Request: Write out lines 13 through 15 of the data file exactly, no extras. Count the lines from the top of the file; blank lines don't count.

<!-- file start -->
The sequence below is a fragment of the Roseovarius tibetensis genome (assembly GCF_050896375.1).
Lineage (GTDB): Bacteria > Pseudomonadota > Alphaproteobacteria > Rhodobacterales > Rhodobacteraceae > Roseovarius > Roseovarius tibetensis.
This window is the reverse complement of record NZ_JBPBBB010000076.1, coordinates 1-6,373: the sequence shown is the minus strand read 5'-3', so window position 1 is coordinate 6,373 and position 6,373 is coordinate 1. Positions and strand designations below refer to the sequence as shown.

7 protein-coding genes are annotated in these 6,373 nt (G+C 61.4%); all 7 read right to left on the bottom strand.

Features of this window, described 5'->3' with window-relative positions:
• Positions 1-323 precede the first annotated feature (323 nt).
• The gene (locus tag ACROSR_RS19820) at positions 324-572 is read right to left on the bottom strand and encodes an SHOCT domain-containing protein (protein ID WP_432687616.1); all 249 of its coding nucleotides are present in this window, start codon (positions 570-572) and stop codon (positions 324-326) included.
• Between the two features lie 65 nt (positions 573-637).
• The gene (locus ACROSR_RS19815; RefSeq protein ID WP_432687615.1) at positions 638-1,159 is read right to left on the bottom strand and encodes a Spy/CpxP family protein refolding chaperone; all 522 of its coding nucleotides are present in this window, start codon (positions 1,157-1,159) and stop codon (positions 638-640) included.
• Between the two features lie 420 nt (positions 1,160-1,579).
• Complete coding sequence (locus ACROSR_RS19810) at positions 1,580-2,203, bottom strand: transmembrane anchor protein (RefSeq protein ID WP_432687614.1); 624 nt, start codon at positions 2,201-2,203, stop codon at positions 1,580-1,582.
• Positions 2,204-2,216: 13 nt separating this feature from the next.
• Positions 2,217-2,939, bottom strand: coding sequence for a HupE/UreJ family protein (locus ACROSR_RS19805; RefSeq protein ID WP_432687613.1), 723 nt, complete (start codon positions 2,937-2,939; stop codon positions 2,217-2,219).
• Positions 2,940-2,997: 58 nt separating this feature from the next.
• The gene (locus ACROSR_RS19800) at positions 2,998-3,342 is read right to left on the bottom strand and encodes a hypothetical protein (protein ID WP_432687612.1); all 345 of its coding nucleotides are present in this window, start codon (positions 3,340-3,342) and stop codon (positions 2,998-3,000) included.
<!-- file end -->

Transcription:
• Positions 2,217-2,939, bottom strand: coding sequence for a HupE/UreJ family protein (locus ACROSR_RS19805; RefSeq protein ID WP_432687613.1), 723 nt, complete (start codon positions 2,937-2,939; stop codon positions 2,217-2,219).
• Positions 2,940-2,997: 58 nt separating this feature from the next.
• The gene (locus ACROSR_RS19800) at positions 2,998-3,342 is read right to left on the bottom strand and encodes a hypothetical protein (protein ID WP_432687612.1); all 345 of its coding nucleotides are present in this window, start codon (positions 3,340-3,342) and stop codon (positions 2,998-3,000) included.